"The volatility and layoffs of the past year rocked that image of stability and growth,” Cruzvergara said. (REUTERS)News 

Opportunity for Job Seekers: Google, Microsoft, Amazon and Meta Layoffs Create Openings in Other Sectors

The recent wave of mass layoffs at tech giants such as Google, Microsoft, Amazon, and Meta has taken many workers by surprise, especially those who had never witnessed such upheaval in the industry before.

Now they’re courted by long-established employers whose names aren’t typically synonymous with tech jobs, including hotel chains, retailers, investment firms, railroads and even the Internal Revenue Service.

All of these industries have announced on recruiting platforms that they are still hiring software engineers, data scientists, and cybersecurity experts despite the Big Tech layoffs. It offers them a chance to level the playing field against the tech giants, who have long been cherry-picking top talent with lucrative compensation, attractive benefits and sheer name recognition.

No employer is making a more aggressive push than the nation’s largest: the federal government, which plans to hire 22,000 tech workers in fiscal year 2023. Federal agencies have participated in a series of “Tech to Gov” job forums aimed in part at work. away from workers in hopes of easing its own chronic labor shortages, which have stymied efforts to strengthen cybersecurity defenses and modernize the way they deliver benefits and collect taxes.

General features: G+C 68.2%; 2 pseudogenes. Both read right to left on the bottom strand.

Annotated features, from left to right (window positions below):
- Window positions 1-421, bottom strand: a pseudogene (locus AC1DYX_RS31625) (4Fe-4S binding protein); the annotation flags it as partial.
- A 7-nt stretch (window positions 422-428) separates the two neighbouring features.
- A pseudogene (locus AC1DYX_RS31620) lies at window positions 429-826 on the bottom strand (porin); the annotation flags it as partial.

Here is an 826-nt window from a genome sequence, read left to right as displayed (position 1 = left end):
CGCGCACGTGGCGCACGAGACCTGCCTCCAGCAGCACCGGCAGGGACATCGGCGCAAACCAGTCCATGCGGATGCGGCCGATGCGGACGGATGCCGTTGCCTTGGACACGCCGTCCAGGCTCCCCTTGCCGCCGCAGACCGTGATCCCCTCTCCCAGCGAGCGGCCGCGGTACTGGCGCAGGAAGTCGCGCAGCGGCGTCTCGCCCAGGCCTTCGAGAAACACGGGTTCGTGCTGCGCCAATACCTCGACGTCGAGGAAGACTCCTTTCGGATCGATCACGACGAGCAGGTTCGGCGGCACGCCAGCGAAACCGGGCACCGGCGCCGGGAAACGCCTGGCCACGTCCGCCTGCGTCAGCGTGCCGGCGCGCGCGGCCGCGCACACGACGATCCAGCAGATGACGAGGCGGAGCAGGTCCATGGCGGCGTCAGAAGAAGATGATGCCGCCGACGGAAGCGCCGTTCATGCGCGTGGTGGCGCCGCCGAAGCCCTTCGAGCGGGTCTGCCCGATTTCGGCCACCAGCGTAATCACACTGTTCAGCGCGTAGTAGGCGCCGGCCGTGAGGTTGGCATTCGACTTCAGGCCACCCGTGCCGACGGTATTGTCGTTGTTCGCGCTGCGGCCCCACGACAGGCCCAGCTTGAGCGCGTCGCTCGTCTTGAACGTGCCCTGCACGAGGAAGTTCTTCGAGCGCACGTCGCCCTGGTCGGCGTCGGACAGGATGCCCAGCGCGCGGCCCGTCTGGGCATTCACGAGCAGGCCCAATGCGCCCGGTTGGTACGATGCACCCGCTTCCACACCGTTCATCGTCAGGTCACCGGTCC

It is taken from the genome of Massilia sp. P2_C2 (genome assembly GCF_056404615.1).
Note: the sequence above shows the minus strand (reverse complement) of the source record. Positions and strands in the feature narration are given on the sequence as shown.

“It’s a real opportunity for the federal government,” said Rob Shriver, deputy director of the U.S. Office of Personnel Management. “We have just about any technical job that anyone could be interested in doing in the federal government.”

Federal, state and local government tech job postings rose 48 percent in the first three months of 2023 compared to the same period last year, according to data from technology group CompTIA workforce analytics firm Lightcast. That was a stark contrast to a 33 percent decline in tech job openings during that time in the tech industry and a 31.5 percent slowdown in such jobs across the economy, according to CompTIA figures.

Tech hiring hit an all-time high of more than 4 million in 2022, although hiring began to decline in the second half of the year, according to CompTIA. This year, between January and May, there have been about 1.26 million technology submissions, which is more than in pre-pandemic years, said Tim Herbert, director of research at CompTIA.

Competition for tech talent is certainly still fierce, and many companies, including tech companies, are still hiring — just at a slower pace. The unemployment rate for technology workers is only 2 percent. But some who lost their jobs at Big Tech quickly found jobs at non-tech companies.

After Hector Garcia, 53, was fired by Meta’s Facebook in November, it didn’t take long for him to be snapped up by Chicago-based global healthcare company Abbott, which plans to hire hundreds of software engineers, data architects and cybersecurity analysts over the next few years.

“I decided to go for something I hadn’t done before,” said Garcia, a data architect who said he had received offers from tech companies but was intrigued by the idea of working for a manufacturer that produces something tangible in medical devices.

Jonathan Johnson, CEO of online retailer Overstock, said applications for tech jobs were up 20% in the first quarter compared to the previous year. He also stated that it takes less time to fill a position than a year ago and that the quality of applicants has improved.